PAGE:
Health service in fresh crisis as record 500,000 on waiting list to see a consultant
The crisis in the health service has escalated with new figures showing the number of public patients languishing on waiting lists to see a specialist has breached 500,000 for the first time.
Some 138,584 of these patients spent the whole of 2017 on the waiting list.
Half of these patients have been waiting for an outpatient appointment since the middle of 2016. The figures for December are yet more grim news as patients in overcrowded hospital A&E departments, which are in the grip of the winter trolley crisis, face into more weeks of congestion and long delays for a bed.
The number of patients needing surgery also rose last month to 81,468 - up from 80,595 the previous month.
It reverses the recent trend that made a small dent in the queues after the injection of special waiting-list funding and the purchase of private treatments.
Overall, nearly 690,000 public patients are on some form of waiting list, a rise of 4,800 since November.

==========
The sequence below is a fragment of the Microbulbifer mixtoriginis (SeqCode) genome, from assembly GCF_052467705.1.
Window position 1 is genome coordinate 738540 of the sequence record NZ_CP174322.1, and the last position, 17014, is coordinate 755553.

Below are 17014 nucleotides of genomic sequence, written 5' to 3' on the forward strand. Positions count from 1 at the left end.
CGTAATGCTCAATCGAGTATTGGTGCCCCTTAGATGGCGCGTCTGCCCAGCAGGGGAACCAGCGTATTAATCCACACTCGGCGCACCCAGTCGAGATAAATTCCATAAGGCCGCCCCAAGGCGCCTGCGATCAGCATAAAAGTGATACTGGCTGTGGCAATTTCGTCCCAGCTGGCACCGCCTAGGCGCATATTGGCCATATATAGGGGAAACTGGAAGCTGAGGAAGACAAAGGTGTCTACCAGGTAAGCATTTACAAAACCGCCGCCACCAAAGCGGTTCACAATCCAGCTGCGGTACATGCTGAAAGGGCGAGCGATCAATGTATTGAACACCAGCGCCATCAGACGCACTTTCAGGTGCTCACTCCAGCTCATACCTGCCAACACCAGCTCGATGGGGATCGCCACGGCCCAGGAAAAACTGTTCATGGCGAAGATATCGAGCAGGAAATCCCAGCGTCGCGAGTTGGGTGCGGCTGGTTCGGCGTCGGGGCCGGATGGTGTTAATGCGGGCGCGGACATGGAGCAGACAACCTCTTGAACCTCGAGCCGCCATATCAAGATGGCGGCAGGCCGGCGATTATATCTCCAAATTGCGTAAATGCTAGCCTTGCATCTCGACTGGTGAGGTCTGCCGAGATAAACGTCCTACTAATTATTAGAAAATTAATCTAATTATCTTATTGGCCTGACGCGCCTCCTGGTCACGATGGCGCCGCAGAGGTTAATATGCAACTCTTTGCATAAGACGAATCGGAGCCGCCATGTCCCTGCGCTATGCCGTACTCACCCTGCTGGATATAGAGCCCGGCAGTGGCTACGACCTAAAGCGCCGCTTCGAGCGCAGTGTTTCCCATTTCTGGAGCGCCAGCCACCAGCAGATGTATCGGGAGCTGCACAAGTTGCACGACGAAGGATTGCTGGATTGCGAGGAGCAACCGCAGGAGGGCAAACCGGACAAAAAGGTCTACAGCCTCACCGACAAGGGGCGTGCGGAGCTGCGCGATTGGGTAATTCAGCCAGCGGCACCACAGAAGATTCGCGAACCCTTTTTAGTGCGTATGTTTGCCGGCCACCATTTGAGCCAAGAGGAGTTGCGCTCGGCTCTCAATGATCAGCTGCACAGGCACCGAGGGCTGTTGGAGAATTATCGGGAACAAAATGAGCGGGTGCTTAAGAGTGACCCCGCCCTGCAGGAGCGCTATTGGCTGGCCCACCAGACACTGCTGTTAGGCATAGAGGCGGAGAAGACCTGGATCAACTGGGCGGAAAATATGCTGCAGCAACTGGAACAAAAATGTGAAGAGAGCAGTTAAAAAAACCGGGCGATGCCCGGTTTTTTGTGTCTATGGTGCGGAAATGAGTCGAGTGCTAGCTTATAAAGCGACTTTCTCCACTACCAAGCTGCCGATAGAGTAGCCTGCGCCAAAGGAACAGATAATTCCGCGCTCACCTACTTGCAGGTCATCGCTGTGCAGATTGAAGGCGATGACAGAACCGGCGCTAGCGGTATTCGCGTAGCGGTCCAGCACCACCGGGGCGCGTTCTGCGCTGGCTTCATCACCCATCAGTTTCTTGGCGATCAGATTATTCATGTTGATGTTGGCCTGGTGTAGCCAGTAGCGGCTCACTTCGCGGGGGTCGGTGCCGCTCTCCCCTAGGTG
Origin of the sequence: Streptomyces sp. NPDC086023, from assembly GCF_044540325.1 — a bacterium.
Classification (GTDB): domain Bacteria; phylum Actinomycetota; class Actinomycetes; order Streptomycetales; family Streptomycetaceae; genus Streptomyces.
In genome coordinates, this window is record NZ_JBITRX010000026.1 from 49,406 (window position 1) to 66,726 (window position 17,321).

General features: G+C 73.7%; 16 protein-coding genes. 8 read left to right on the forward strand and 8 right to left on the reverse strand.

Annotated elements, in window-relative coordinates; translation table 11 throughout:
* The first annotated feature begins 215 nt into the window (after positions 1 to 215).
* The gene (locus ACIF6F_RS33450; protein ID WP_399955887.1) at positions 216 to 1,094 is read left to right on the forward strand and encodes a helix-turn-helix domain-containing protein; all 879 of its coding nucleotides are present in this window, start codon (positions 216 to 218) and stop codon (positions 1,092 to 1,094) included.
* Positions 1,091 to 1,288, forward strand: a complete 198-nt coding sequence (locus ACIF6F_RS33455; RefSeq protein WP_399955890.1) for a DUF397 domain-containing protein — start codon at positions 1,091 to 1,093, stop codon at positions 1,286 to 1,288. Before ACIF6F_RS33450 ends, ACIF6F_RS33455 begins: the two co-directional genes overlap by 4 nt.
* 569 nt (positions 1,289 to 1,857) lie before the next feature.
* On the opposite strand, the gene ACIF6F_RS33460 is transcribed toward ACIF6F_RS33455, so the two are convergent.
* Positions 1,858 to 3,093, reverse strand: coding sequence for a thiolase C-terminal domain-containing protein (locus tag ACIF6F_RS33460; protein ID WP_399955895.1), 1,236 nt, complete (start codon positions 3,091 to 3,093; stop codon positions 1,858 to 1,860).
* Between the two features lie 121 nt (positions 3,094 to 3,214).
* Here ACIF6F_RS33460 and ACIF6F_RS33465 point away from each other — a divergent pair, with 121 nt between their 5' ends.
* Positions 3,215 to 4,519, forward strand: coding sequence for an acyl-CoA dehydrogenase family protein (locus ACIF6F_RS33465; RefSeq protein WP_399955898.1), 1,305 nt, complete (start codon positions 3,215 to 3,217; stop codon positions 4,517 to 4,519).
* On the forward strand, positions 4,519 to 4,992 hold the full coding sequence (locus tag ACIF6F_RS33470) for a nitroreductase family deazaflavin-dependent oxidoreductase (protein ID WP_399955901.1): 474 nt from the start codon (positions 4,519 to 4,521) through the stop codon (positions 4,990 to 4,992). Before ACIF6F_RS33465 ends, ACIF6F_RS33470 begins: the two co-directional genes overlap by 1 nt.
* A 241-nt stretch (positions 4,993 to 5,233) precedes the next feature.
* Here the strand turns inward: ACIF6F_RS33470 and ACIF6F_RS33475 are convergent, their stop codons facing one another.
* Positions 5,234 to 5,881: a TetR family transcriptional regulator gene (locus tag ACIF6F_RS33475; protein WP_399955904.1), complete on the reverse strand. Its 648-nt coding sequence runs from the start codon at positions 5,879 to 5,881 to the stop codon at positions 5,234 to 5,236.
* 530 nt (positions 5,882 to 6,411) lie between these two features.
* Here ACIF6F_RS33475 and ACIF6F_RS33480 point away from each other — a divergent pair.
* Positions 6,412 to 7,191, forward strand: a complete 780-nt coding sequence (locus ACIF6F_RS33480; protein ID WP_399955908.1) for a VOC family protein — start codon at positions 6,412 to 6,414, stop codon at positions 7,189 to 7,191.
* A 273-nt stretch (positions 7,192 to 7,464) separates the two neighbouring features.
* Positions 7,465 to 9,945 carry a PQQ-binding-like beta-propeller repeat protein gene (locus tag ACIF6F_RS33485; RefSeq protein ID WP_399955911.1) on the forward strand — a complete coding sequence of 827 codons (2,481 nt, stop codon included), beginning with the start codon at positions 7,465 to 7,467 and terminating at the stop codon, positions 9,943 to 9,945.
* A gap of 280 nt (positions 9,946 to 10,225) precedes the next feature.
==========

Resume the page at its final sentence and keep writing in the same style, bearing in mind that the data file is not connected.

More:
Fianna Fáil health spokesperson Billy Kelleher described the toll of patients waiting as "appalling".
He accused Health Minister Simon Harris of taking his "eye off the ball as he attempts to grapple with the trolley crisis".
This month's figures are set to be even worse for patients in need of surgery as most planned operations have had to be put on hold to free up beds for patients from A&E.
The figures for patients waiting for an endoscopy in December show a slight fall to 17,618 compared to 18,184 in November.
But there are still more waiting for this invasive diagnostic procedure now than in January last, when the list stood at 17,441, the National Treatment Purchase Fund revealed.
The Health Minister will again struggle to reduce the delays endured by many of these patients who are in pain and in deteriorating health this year despite having more than €50m in funding to buy additional treatments.
The numbers on trolleys across the country fell yesterday to 473 but there were 48 patients waiting for a bed in University Hospital Limerick, 34 in Cork University Hospital and 27 in Tallaght Hospital.
Doctors warned it is inevitable that A&Es will be clogged again next week as the plummeting temperatures, flu and others respiratory illnesses force many patients, including the frail elderly, to have no option but to seek hospital care.
Many of the patients who are having to resort to A&E are also on hospital waiting lists. Their health is declining and continuing to worsen.